The Buffalo Attack Is Part of a Long History of Racial Terror

The Buffalo Attack Is Part of a Long History of Racial Terror

The Buffalo Attack Is Part of a Long History of Racial Terror

How does a system that devalues Black lives expect the members of society to value them?

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Our Buffalo community is grieving right now. We’re grieving for Pearl Young, a grandmother who volunteered every Saturday at her church’s food pantry. We’re grieving for Miss Kat Massey, a dear friend of mine who would write a $10 check every month to the community land trust I ran. We’re grieving for Londin Thomas, an 8-year-old Black girl who hid in a milk cooler while a mass shooter opened fire on a supermarket full of shoppers in East Buffalo, killing 10 people and wounding three others. Londin survived, but she will live with the trauma of that day for the rest of her life. The shooter’s victims were mothers, fathers, grandparents, aunties—pillars of our community who were looked up to and loved.

Many elected officials and leaders have offered their “thoughts and prayers” to our community. But I’m going to be frank with you: If those kind words aren’t backed up with action, you can keep them.

This attack was not an isolated incident. It is part of a long history of racial terror and violence that dates all the way back to the country’s inception. Colfax, in 1873; Tulsa, in 1921; Rosewood, in 1923; Birmingham, in 1963—and now Buffalo. Black people’s existence in this country, since we first were taken from our homes, has been marked by terror. And if we’re not working actively to undo the systems of racism and harm, then nothing in this country will change.

The fact that Buffalo is one of the most racially segregated cities in the nation didn’t happen by chance, but by design. The Kensington Expressway was built to move people from the center of Buffalo to the suburbs as quickly as possible without having to witness the poor living conditions of the city’s Black residents. Even today, people in East Buffalo, through which the highway runs, have higher rates of asthma and other preventable health conditions.

Racism, similarly, is baked into our nation’s political and economic systems. It’s why we still have the Jim Crow filibuster, which stands in the way of commonsense gun laws and the John Lewis Voting Rights Advancement Act. It’s why Black Buffalonians have suffered from decades of disinvestment, dispossession, and exploitation at the hand of big banks, landlords, and corporations.

The Tops supermarket where the shooting happened is in the heart of a Black working-class neighborhood in East Buffalo that continues to experience housing disrepair, air and water pollution, and poor access to health care, jobs, and food. The Tops store was one of the few places where people could buy fresh produce and fill their prescriptions and where young people could find stable jobs. Now, with the supermarket closed, people have nowhere to shop, and food apartheid in East Buffalo will grow even worse.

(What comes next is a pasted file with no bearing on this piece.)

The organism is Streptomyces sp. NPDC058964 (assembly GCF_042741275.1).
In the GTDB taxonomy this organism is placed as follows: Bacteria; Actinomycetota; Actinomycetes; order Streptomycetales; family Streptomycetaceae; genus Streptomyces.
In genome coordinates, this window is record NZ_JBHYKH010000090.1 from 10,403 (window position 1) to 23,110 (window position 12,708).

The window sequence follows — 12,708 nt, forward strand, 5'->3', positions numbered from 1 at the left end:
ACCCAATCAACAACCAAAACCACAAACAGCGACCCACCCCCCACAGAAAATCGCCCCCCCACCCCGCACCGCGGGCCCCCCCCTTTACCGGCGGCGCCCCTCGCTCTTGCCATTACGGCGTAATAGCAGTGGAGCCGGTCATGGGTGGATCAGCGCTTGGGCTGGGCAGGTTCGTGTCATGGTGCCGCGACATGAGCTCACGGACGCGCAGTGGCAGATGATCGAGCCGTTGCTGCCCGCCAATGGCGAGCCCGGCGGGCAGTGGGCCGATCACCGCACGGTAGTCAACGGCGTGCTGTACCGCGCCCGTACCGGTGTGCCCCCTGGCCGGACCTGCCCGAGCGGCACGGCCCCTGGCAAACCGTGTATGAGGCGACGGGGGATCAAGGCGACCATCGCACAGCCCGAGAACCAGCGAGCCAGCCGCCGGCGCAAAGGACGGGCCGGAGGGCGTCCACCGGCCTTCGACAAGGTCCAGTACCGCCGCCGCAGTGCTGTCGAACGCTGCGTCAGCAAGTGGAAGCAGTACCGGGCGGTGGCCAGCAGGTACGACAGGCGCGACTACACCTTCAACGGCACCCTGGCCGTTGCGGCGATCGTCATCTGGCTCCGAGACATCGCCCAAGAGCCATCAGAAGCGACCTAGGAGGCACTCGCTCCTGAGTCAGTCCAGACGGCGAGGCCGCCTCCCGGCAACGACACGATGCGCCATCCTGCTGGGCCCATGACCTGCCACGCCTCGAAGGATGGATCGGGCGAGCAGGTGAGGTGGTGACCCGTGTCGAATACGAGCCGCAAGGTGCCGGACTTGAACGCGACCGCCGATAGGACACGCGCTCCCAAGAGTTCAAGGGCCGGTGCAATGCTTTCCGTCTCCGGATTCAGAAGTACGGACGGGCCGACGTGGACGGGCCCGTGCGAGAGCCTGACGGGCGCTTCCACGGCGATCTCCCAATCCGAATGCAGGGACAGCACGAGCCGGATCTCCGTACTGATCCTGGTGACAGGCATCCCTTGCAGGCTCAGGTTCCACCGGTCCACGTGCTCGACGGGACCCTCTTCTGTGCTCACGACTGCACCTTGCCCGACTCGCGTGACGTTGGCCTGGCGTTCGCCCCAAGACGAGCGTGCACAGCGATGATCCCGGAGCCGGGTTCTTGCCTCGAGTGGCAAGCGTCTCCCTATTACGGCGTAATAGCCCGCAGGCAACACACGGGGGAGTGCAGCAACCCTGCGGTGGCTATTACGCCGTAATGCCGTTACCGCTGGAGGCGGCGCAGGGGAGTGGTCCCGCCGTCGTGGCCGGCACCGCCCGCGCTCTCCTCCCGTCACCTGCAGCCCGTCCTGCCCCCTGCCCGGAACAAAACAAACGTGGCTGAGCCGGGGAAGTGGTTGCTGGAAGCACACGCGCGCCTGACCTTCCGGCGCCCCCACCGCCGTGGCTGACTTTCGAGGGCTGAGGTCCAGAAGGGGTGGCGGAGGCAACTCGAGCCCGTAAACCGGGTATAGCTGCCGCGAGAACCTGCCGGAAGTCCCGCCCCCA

Following the attack, Buffalo Mayor Byron Brown called for more funding for the notoriously brutal Buffalo Police Department. But more police and surveillance in our community wouldn’t have stopped this attack. And we owe it to our communities not to throw false solutions at the problem. If we want to prevent future tragedies, we need to begin addressing racism and white supremacy at its source, not at its culmination. How does a system that devalues Black lives expect the members of society to value them?

Our leaders can no longer afford to run away from these issues, because they’re not going away. We need to treat white supremacy and structural racism as the moral crises that they are and make deep investments in Black and brown communities. Redlining and housing covenants made our community an easy target. The shooter was able to narrow down his list to a few locations where Black residents shop because of decades of racist policies.

We also need to increase the funding for community-based and culturally competent organizations providing care and support to people on the ground. We must combat the dangerous myths—like replacement theory—being promoted by the GOP and right-wing media outlets. And we must push back against nationwide efforts to prevent teaching the truth about our history in schools.

The shooter will be incarcerated for a long time. But there is no punishment that can erase the fear and trauma that people experienced or turn back the clock on that terrifying afternoon. True safety for our communities will come only when we have the courage to stand up to white supremacy and racism in their many forms.

Dear reader,

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Katrina vanden Heuvel
Editorial Director and Publisher, The Nation

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